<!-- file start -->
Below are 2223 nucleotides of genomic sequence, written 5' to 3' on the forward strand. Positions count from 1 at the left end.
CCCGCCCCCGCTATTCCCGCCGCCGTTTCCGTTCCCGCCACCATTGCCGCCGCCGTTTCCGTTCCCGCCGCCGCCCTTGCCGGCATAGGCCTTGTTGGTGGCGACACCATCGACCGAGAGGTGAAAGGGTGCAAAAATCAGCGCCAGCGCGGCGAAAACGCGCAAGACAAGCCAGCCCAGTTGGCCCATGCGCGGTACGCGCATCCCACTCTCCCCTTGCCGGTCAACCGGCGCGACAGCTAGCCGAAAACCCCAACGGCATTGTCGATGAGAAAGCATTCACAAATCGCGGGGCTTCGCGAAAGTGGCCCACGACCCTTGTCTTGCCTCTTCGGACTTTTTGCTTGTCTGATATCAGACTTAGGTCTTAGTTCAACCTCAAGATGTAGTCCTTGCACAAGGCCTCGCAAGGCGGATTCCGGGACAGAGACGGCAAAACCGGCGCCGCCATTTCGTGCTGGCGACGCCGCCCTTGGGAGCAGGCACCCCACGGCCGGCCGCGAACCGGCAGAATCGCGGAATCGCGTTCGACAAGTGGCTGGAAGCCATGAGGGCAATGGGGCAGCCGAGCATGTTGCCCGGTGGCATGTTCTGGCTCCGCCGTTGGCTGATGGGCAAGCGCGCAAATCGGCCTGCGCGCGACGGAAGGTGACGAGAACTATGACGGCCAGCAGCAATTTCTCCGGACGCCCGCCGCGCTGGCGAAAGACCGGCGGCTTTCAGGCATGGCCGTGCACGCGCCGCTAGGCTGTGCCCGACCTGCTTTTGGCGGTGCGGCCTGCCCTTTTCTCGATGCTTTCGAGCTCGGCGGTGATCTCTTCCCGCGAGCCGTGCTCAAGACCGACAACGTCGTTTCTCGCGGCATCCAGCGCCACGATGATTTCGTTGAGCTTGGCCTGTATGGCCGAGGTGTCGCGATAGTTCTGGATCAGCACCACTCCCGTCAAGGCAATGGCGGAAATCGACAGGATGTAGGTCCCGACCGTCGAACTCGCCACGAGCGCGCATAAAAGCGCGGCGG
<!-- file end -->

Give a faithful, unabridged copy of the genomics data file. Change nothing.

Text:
Below are 2223 nucleotides of genomic sequence, written 5' to 3' on the forward strand. Positions count from 1 at the left end.
CCCGCCCCCGCTATTCCCGCCGCCGTTTCCGTTCCCGCCACCATTGCCGCCGCCGTTTCCGTTCCCGCCGCCGCCCTTGCCGGCATAGGCCTTGTTGGTGGCGACACCATCGACCGAGAGGTGAAAGGGTGCAAAAATCAGCGCCAGCGCGGCGAAAACGCGCAAGACAAGCCAGCCCAGTTGGCCCATGCGCGGTACGCGCATCCCACTCTCCCCTTGCCGGTCAACCGGCGCGACAGCTAGCCGAAAACCCCAACGGCATTGTCGATGAGAAAGCATTCACAAATCGCGGGGCTTCGCGAAAGTGGCCCACGACCCTTGTCTTGCCTCTTCGGACTTTTTGCTTGTCTGATATCAGACTTAGGTCTTAGTTCAACCTCAAGATGTAGTCCTTGCACAAGGCCTCGCAAGGCGGATTCCGGGACAGAGACGGCAAAACCGGCGCCGCCATTTCGTGCTGGCGACGCCGCCCTTGGGAGCAGGCACCCCACGGCCGGCCGCGAACCGGCAGAATCGCGGAATCGCGTTCGACAAGTGGCTGGAAGCCATGAGGGCAATGGGGCAGCCGAGCATGTTGCCCGGTGGCATGTTCTGGCTCCGCCGTTGGCTGATGGGCAAGCGCGCAAATCGGCCTGCGCGCGACGGAAGGTGACGAGAACTATGACGGCCAGCAGCAATTTCTCCGGACGCCCGCCGCGCTGGCGAAAGACCGGCGGCTTTCAGGCATGGCCGTGCACGCGCCGCTAGGCTGTGCCCGACCTGCTTTTGGCGGTGCGGCCTGCCCTTTTCTCGATGCTTTCGAGCTCGGCGGTGATCTCTTCCCGCGAGCCGTGCTCAAGACCGACAACGTCGTTTCTCGCGGCATCCAGCGCCACGATGATTTCGTTGAGCTTGGCCTGTATGGCCGAGGTGTCGCGATAGTTCTGGATCAGCACCACTCCCGTCAAGGCAATGGCGGAAATCGACAGGATGTAGGTCCCGACCGTCGAACTCGCCACGAGCGCGCATAAAAGCGCGGCGG